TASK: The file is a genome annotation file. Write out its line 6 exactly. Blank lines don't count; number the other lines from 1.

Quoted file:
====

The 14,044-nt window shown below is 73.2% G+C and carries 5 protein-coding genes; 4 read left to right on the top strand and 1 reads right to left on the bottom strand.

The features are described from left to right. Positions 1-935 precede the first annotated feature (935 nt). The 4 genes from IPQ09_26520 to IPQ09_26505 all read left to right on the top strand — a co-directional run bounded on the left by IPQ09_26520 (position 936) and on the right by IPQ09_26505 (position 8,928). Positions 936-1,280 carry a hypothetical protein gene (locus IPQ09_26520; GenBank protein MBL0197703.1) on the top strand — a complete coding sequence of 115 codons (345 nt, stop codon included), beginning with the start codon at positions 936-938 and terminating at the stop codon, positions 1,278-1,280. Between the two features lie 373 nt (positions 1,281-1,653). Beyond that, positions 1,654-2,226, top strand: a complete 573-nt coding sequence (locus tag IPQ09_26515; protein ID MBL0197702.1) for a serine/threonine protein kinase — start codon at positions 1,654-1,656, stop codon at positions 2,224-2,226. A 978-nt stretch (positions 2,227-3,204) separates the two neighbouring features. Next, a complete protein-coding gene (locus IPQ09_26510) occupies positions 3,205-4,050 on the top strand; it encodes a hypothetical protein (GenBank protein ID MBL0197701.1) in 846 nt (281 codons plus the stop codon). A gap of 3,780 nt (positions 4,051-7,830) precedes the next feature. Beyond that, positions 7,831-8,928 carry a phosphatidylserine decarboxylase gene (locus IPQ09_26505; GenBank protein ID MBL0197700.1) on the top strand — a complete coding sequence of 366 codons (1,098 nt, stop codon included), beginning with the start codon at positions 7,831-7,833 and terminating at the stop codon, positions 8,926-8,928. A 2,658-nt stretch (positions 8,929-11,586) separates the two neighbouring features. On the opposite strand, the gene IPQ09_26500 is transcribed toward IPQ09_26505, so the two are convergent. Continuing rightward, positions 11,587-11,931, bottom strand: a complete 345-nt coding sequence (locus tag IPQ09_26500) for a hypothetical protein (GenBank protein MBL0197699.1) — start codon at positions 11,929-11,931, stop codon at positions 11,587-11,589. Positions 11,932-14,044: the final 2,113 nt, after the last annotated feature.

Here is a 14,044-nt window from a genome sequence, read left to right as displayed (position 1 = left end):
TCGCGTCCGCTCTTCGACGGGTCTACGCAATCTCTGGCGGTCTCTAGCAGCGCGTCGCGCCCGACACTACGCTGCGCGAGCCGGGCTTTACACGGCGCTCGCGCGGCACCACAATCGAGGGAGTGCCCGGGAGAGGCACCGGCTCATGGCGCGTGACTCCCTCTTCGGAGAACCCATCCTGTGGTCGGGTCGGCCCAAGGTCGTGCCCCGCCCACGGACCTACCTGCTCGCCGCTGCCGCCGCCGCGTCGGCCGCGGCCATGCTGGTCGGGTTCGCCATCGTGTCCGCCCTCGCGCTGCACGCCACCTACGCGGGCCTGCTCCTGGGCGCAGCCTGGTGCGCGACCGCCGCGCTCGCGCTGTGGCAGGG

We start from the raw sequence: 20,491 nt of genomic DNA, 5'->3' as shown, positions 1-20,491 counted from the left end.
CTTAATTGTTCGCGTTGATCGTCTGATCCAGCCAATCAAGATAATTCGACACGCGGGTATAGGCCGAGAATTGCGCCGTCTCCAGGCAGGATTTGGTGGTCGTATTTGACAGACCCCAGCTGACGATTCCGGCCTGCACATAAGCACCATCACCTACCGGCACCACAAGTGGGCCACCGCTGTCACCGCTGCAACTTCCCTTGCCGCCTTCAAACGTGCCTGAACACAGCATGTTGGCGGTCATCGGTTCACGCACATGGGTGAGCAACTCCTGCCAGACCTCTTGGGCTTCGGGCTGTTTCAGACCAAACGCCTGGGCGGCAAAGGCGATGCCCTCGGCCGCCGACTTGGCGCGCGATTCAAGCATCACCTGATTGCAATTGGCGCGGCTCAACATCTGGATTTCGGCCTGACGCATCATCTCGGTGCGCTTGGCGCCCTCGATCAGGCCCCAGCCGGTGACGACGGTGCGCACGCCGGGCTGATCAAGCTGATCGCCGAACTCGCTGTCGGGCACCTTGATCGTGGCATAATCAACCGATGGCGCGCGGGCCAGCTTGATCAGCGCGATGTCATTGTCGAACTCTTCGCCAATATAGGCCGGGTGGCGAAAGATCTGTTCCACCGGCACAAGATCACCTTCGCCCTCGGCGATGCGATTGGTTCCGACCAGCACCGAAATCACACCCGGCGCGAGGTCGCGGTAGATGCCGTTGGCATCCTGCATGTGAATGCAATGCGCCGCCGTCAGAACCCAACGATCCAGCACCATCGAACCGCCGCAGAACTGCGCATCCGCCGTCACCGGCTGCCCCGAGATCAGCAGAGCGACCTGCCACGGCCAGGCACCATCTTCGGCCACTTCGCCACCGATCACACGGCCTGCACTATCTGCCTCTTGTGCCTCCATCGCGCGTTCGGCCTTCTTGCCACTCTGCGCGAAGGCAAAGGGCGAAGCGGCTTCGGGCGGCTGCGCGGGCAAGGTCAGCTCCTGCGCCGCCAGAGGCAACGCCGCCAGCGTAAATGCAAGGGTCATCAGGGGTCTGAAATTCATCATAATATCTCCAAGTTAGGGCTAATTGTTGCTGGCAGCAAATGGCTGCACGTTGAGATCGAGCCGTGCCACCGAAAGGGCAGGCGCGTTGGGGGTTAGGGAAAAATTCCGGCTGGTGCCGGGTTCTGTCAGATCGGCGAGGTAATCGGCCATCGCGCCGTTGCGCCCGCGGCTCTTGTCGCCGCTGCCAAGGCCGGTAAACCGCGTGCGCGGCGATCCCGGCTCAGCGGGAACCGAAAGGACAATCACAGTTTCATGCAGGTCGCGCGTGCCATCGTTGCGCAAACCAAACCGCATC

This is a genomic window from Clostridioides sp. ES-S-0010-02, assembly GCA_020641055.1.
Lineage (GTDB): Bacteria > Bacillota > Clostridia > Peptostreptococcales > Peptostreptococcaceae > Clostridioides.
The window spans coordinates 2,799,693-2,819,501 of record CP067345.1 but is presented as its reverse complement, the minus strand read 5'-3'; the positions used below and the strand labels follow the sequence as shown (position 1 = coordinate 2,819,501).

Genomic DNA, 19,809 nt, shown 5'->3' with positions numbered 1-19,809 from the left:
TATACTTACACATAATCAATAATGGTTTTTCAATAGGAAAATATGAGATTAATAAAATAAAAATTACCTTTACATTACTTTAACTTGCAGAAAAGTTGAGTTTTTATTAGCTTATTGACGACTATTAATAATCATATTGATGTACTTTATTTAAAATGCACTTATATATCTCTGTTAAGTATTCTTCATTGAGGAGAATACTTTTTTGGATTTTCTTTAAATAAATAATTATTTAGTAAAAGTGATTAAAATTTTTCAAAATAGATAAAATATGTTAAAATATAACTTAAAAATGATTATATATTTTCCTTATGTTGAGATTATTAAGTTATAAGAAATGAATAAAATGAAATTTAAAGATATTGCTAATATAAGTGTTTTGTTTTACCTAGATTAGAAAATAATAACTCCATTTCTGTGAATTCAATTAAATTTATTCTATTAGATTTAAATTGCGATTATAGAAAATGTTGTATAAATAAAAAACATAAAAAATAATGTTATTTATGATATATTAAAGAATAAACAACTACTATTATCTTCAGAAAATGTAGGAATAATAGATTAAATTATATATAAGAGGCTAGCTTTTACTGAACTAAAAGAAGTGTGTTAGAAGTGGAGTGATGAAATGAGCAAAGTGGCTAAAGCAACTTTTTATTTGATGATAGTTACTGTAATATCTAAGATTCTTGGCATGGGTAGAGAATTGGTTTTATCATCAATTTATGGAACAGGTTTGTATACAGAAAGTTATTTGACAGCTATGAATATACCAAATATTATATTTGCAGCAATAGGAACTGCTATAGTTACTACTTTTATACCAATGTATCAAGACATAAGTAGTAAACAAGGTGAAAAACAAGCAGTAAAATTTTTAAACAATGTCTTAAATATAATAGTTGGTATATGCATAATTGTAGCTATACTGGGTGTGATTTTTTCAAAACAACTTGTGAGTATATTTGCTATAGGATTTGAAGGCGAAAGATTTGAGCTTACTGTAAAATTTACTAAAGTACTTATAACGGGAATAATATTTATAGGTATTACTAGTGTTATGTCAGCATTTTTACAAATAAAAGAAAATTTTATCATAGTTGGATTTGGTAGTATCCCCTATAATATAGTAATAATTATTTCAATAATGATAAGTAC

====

CTTAATTGTTCGCGTTGATCGTCTGATCCAGCCAATCAAGATAATTCGACACGCGGGTATAGGCCGAGAATTGCGCCGTCTCCAGGCAGGATTTGGTGGTCGTATTTGACAGACCCCAGCTGACGATTCCGGCCTGCACATAAGCACCATCACCTACCGGCACCACAAGTGGGCCACCGCTGTCACCGCTGCAACTTCCCTTGCCGCCTTCAAACGTGCCTGAACACAGCATGTTGGCGGTCATCGGTTCACGCACATGGGTGAGCAACTCCTGCCAGACCTCTTGGGCTTCGGGCTGTTTCAGACCAAACGCCTGGGCGGCAAAGGCGATGCCCTCGGCCGCCGACTTGGCGCGCGATTCAAGCATCACCTGATTGCAATTGGCGCGGCTCAACATCTGGATTTCGGCCTGACGCATCATCTCGGTGCGCTTGGCGCCCTCGATCAGGCCCCAGCCGGTGACGACGGTGCGCACGCCGGGCTGATCAAGCTGATCGCCGAACTCGCTGTCGGGCACCTTGATCGTGGCATAATCAACCGATGGCGCGCGGGCCAGCTTGATCAGCGCGATGTCATTGTCGAACTCTTCGCCAATATAGGCCGGGTGGCGAAAGATCTGTTCCACCGGCACAAGATCACCTTCGCCCTCGGCGATGCGATTGGTTCCGACCAGCACCGAAATCACACCCGGCGCGAGGTCGCGGTAGATGCCGTTGGCATCCTGCATGTGAATGCAATGCGCCGCCGTCAGAACCCAACGATCCAGCACCATCGAACCGCCGCAGAACTGCGCATCCGCCGTCACCGGCTGCCCCGAGATCAGCAGAGCGACCTGCCACGGCCAGGCACCATCTTCGGCCACTTCGCCACCGATCACACGGCCTGCACTATCTGCCTCTTGTGCCTCCATCGCGCGTTCGGCCTTCTTGCCACTCTGCGCGAAGGCAAAGGGCGAAGCGGCTTCGGGCGGCTGCGCGGGCAAGGTCAGCTCCTGCGCCGCCAGAGGCAACGCCGCCAGCGTAAATGCAAGGGTCATCAGGGGTCTGAAATTCATCATAATATCTCCAAGTTAGGGCTAATTGTTGCTGGCAGCAAATGGCTGCACGTTGAGATCGAGCCGTGCCACCGAAAGGGCAGGCGCGTTGGGGGTTAGGGAAAAATTCCGGCTGGTGCCGGGTTCTGTCAGATCGGCGAGGTAATCGGCCATCGCGCCGTTGCGCCCGCGGCTCTTGTCGCCGCTGCCAAGGCCGGTAAACCGCGTGCGCGGCGATCCCGGCTCAGCGGGAACCGAAAGGACAATCACAGTTTCATGCAGGTCGCGCGTGCCATCGTTGCGCAAACCAAACCGCATC